A report on Achaemenid Empire

The Achaemenid Empire at its greatest territorial extent under the rule of Darius I (522 BC–486 BC)
The Achaemenid Empire at its greatest territorial extent under the rule of Darius I (522 BC–486 BC)
Family tree of the Achaemenid rulers.
Map of the expansion process of Achaemenid territories
Cyrus the Great is said, in the Bible, to have liberated the Hebrew captives in Babylon to resettle and rebuild Jerusalem, earning him an honored place in Judaism.
The tomb of Cyrus the Great, founder of the Achaemenid Empire. At Pasargadae, Iran.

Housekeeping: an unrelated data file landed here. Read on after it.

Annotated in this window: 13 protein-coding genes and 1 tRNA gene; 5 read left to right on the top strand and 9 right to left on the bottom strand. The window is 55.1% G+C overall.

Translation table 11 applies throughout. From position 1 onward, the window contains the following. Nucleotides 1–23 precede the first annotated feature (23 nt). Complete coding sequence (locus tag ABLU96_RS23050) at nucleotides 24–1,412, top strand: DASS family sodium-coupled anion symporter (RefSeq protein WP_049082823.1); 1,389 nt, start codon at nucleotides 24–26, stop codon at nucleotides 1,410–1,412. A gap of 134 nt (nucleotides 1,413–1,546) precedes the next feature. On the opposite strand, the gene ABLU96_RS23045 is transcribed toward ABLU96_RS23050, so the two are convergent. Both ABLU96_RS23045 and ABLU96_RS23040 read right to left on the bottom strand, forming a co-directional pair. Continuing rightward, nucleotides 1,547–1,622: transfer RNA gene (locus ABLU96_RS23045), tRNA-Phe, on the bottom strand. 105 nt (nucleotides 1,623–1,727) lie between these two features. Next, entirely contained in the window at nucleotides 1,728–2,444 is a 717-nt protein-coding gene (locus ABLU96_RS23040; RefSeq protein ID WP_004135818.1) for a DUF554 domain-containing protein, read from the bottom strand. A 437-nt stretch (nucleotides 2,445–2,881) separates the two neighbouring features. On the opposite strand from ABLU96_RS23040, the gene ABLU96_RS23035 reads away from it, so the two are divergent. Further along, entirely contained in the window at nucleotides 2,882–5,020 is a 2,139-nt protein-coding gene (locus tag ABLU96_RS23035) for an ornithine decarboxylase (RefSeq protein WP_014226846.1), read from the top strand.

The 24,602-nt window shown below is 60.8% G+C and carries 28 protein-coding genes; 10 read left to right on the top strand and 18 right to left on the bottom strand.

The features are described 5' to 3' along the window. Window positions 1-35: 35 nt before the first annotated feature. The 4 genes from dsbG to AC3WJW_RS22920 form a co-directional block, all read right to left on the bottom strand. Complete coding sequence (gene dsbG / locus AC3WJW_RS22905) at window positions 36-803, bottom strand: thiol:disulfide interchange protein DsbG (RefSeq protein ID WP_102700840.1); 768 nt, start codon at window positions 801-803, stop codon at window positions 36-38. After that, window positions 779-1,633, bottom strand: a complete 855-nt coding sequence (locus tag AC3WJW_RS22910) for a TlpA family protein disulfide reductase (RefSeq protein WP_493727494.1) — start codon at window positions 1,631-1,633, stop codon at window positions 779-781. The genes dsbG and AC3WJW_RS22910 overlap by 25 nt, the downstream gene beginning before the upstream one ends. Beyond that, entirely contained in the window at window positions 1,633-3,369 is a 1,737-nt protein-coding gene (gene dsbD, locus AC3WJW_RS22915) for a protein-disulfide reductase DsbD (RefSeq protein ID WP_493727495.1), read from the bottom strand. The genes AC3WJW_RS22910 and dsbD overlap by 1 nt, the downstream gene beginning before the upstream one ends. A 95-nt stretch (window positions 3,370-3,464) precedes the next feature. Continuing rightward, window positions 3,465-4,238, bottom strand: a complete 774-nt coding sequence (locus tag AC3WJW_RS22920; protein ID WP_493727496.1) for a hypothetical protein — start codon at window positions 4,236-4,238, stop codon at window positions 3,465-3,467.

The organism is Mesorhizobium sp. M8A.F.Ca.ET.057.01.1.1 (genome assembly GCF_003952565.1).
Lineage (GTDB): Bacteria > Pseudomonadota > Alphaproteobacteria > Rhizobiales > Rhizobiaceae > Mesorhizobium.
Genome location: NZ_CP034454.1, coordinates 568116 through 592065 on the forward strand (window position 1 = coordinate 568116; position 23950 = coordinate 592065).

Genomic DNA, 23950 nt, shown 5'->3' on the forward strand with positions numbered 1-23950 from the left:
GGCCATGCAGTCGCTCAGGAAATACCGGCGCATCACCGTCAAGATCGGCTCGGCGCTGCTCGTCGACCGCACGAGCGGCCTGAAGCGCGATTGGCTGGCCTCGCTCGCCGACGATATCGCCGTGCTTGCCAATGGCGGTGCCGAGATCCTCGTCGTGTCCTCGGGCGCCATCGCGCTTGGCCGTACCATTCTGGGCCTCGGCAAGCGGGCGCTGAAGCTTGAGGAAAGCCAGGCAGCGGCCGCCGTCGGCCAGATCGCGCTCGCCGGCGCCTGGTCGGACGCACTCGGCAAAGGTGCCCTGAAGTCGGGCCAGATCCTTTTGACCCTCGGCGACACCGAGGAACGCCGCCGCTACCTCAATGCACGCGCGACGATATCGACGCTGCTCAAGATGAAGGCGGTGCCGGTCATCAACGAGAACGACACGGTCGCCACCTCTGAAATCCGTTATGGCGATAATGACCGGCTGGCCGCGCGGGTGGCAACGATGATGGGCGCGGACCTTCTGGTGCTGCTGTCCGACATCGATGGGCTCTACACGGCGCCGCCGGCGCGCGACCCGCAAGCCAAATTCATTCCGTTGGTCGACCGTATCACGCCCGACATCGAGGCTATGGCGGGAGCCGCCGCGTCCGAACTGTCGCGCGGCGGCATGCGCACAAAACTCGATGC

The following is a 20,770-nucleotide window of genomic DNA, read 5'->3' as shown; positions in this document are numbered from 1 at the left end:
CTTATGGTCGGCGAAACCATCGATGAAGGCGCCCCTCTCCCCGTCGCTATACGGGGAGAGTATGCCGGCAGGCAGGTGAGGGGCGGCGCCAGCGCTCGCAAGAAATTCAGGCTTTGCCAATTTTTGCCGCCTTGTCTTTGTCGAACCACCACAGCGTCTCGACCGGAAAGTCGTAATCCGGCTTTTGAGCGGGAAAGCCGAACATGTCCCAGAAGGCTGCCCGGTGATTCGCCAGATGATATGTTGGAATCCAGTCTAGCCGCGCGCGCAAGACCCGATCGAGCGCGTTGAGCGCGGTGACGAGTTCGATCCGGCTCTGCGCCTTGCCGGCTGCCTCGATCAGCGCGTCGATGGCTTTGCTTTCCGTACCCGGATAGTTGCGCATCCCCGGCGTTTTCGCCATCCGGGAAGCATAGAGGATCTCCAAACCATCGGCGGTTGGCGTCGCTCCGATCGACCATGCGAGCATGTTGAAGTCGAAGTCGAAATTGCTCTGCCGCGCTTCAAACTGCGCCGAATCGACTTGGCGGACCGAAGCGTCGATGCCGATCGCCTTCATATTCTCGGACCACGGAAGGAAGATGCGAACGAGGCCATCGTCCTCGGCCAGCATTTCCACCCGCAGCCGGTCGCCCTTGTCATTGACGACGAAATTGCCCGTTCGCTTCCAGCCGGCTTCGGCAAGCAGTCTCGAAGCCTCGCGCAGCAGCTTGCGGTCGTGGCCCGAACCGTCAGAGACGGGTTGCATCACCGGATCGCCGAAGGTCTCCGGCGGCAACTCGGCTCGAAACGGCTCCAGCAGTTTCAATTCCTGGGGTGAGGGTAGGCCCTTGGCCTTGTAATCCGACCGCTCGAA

The Achaemenid Empire at its greatest extent, c. 500 BC
The Persian queen Atossa, daughter of Cyrus the Great, sister-wife of Cambyses II, Darius the Great's wife, and mother of Xerxes the Great
Map showing events of the first phases of the Greco-Persian Wars
Greek hoplite and Persian warrior depicted fighting, on an ancient kylix, 5th century BC
Achaemenid king fighting hoplites, seal and seal holder, Cimmerian Bosporus.
Achaemenid gold ornaments, Brooklyn Museum
Persian Empire timeline including important events and territorial evolution – 550–323 BC
Relief showing Darius I offering lettuces to the Egyptian deity Amun-Ra Kamutef, Temple of Hibis
The 24 countries subject to the Achaemenid Empire at the time of Darius, on the Egyptian statue of Darius I.
The Battle of Issus, between Alexander the Great on horseback to the left, and Darius III in the chariot to the right, represented in a Pompeii mosaic dated 1st century BC – Naples National Archaeological Museum